What society deems feminine is just as human to a boy as what society deems masculine. What I bring to the parenting table as a mother and as a woman is just as valuable and necessary to my son as it would be to a daughter.

He is a human first, as am I, and that shared humanity makes up for any differences of experiences, interests, or personalities. I am going to raise him as a human, exposing him to the wide range of human things he can do, be, or like, regardless of where they fall on the artificial masculine/feminine spectrum.

Having shared that stirring vision of equality, my son is also an individual, a male individual. His maleness will affect his experience, as will his other unique characteristics that differ from mine. He will experience Boy World far more than I ever did or will, even if he is exposed to a world beyond gender stereotypes. As he is socialized in Boy World, his challenges might be different than any future daughter’s of mine.

As the majority of (adult) men are more violent, aggressive, likely to rape or abuse, prone to porn, less emotionally intelligent, etc., we might have to have more explicit conversations on those topics. We’ll obviously have gender-specific conversations about puberty, sex, and fatherhood (and it wouldn’t bother me at all if he felt more comfortable talking about those things with his dad or another man than with me).

That is to say, I am preparing to address different things with my son that might not have shown up all too often in my Girl World experiences. I am cognizant that gender stereotypes will still shape him. I am aware that his physical male body brings unique issues that a female body does not. I am not gender-blind — either of his maleness or of how society views his maleness.

But I still plan on raising him primarily as a human, with his maleness subsumed as an important part of his individuality, rather than as primarily a boy, distinct in every way from me except for some occasional human traits.

From what I understand of boys, both from my research and my personal observations, that’s the way to raise them as happy, healthy, and whole.

Look out for part two soon in which I discuss whether boys should play with baby dolls!

*Parenting Beyond Pink & Blue: How to Raise Your Kids Free of Gender Stereotypes, by Christia Spear Brown, PhD., pg. 77-78

Photo by Jordan Whitt on Unsplash

38 thoughts on “Should I Raise My Son as a Boy or as a Human?

  1. Allison Caylor

    I love your heart in this post. “I don’t want to squelch a natural part of him because it doesn’t align with my social values.” How refreshing, and needed on any side of the gender/socialization battleground. You’re going to be one heck of a loving mom.

    Liked by 2 people

    • Bailey Steger

      I was just ranting about this particular point in the shower!! We adults (of any stripe) have all these great theoretical ideas that we want to impart to our children, but we often don’t stop to think how it will affect them personally, as either individuals or as children. So much heartache can be avoided, I think, if we consider the real life impact of our abstract ideas on our poor, unwitting kids.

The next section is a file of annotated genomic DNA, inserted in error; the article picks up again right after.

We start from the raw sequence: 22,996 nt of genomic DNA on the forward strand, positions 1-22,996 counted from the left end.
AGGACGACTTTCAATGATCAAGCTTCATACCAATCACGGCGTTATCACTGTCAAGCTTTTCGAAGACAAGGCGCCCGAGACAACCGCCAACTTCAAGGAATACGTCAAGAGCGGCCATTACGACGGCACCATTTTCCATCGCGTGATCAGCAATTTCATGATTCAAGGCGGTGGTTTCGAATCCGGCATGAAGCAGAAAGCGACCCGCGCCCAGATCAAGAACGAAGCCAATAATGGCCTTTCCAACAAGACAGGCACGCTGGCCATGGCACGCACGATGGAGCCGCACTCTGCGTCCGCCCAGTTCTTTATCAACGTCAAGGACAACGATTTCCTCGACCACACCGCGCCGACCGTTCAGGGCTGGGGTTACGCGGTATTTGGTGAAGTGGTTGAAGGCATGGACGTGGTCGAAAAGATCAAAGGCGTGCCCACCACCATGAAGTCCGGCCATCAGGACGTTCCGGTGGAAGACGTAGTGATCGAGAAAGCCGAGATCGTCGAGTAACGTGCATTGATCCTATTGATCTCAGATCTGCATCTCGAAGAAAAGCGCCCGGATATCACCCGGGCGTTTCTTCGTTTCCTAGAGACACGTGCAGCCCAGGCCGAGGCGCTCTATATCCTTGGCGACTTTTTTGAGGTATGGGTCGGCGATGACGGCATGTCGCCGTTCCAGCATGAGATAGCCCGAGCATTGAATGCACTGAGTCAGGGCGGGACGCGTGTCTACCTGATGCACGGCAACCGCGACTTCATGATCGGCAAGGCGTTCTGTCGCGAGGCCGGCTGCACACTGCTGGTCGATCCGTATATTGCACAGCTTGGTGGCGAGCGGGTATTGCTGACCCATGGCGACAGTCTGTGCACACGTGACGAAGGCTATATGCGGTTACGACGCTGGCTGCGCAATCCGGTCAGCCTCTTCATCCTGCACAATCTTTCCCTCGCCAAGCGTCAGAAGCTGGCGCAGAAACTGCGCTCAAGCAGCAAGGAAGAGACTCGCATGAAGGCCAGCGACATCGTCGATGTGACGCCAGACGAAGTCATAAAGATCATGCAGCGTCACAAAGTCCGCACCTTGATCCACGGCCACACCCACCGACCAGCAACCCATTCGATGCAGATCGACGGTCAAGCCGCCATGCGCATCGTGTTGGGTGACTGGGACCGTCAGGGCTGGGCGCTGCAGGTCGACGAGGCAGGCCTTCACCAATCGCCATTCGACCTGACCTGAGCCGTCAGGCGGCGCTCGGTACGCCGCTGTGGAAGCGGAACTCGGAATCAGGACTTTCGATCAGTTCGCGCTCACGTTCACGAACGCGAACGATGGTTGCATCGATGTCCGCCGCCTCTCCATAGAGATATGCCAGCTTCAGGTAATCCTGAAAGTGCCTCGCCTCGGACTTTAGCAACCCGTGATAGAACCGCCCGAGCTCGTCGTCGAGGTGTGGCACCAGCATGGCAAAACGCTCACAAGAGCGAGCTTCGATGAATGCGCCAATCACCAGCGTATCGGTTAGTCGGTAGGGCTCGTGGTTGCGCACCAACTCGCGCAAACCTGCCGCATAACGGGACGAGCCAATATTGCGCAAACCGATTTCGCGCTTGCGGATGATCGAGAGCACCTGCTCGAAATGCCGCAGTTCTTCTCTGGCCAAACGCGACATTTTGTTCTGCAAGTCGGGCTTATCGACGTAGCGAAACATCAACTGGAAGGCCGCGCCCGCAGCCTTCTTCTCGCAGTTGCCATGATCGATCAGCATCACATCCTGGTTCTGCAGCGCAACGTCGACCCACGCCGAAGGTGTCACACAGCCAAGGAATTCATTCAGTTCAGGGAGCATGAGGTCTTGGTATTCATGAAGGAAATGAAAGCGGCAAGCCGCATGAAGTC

Liked by 1 person

  2. maygrrl

    I have a similar background and God gave me 4 sons, no daughters. From one boy mom to another:

    -treat him like an individual with no preconceived notions of who he should be
    -use physical affection liberally and don’t stop when he starts getting hairy. Touch him every day.
    -Read books with strong female characters
    -When he’s old enough to understand, introduce the reality of his male (and white and wealth) privilege and help him understand that it comes with the opportunity to use it on behalf of the less privileged
    – model what it looks like to call out sexism and racism and sit back with a smile when you overhear him tell his male friends that they are being sexist and/or continue to play with his female bff because she’s the funniest person he knows.

    I am glad the world is getting another boy raised by a mom like you!

    Liked by 1 person

    • Joe Schmoe

      Is it quite possible that we could teach children to play nice instead of calling each other racist? And if you wanted a kid not to act on his privilege, why would you tell him he had any in the first place?


      • Bailey Steger

        It’s quite possible to play nice and point out injustice. I taught my kindergartners to always play nice and always call out bullying when they see it. I don’t think maygrrl is advocating name-calling — “You’re just a racist!!!” — but rather education — “Hey, it’s actually not cool to call someone [blank],” or something along those lines.

        The whole concept of privilege is that you have it whether you act on it or know about it or not. :) In fact, you need to be aware of your privilege in order to act on it in a positive way — i.e., bringing about true equality. Having privilege doesn’t make you a bad person; it’s what you do with it that determines the stuff you’re made of.